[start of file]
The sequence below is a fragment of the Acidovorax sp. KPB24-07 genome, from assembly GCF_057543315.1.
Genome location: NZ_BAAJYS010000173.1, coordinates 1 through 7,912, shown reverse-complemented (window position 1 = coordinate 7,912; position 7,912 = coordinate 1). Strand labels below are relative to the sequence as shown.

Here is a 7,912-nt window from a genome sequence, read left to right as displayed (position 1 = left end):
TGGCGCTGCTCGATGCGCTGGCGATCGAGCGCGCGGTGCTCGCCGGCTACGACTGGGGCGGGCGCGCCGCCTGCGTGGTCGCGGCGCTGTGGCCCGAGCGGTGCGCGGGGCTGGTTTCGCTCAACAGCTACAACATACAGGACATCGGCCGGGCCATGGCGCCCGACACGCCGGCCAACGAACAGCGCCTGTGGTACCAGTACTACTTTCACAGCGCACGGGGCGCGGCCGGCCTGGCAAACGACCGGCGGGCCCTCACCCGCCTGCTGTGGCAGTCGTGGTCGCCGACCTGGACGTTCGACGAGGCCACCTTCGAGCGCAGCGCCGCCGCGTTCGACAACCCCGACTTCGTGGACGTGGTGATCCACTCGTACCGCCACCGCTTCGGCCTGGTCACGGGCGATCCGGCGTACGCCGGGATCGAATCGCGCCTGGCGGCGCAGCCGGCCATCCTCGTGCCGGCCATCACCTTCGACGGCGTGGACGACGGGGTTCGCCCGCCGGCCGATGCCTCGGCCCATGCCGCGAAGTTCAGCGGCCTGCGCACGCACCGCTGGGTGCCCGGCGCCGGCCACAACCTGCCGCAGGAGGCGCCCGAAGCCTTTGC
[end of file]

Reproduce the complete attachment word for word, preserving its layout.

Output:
The sequence below is a fragment of the Acidovorax sp. KPB24-07 genome, from assembly GCF_057543315.1.
Genome location: NZ_BAAJYS010000173.1, coordinates 1 through 7,912, shown reverse-complemented (window position 1 = coordinate 7,912; position 7,912 = coordinate 1). Strand labels below are relative to the sequence as shown.

Here is a 7,912-nt window from a genome sequence, read left to right as displayed (position 1 = left end):
TGGCGCTGCTCGATGCGCTGGCGATCGAGCGCGCGGTGCTCGCCGGCTACGACTGGGGCGGGCGCGCCGCCTGCGTGGTCGCGGCGCTGTGGCCCGAGCGGTGCGCGGGGCTGGTTTCGCTCAACAGCTACAACATACAGGACATCGGCCGGGCCATGGCGCCCGACACGCCGGCCAACGAACAGCGCCTGTGGTACCAGTACTACTTTCACAGCGCACGGGGCGCGGCCGGCCTGGCAAACGACCGGCGGGCCCTCACCCGCCTGCTGTGGCAGTCGTGGTCGCCGACCTGGACGTTCGACGAGGCCACCTTCGAGCGCAGCGCCGCCGCGTTCGACAACCCCGACTTCGTGGACGTGGTGATCCACTCGTACCGCCACCGCTTCGGCCTGGTCACGGGCGATCCGGCGTACGCCGGGATCGAATCGCGCCTGGCGGCGCAGCCGGCCATCCTCGTGCCGGCCATCACCTTCGACGGCGTGGACGACGGGGTTCGCCCGCCGGCCGATGCCTCGGCCCATGCCGCGAAGTTCAGCGGCCTGCGCACGCACCGCTGGGTGCCCGGCGCCGGCCACAACCTGCCGCAGGAGGCGCCCGAAGCCTTTGC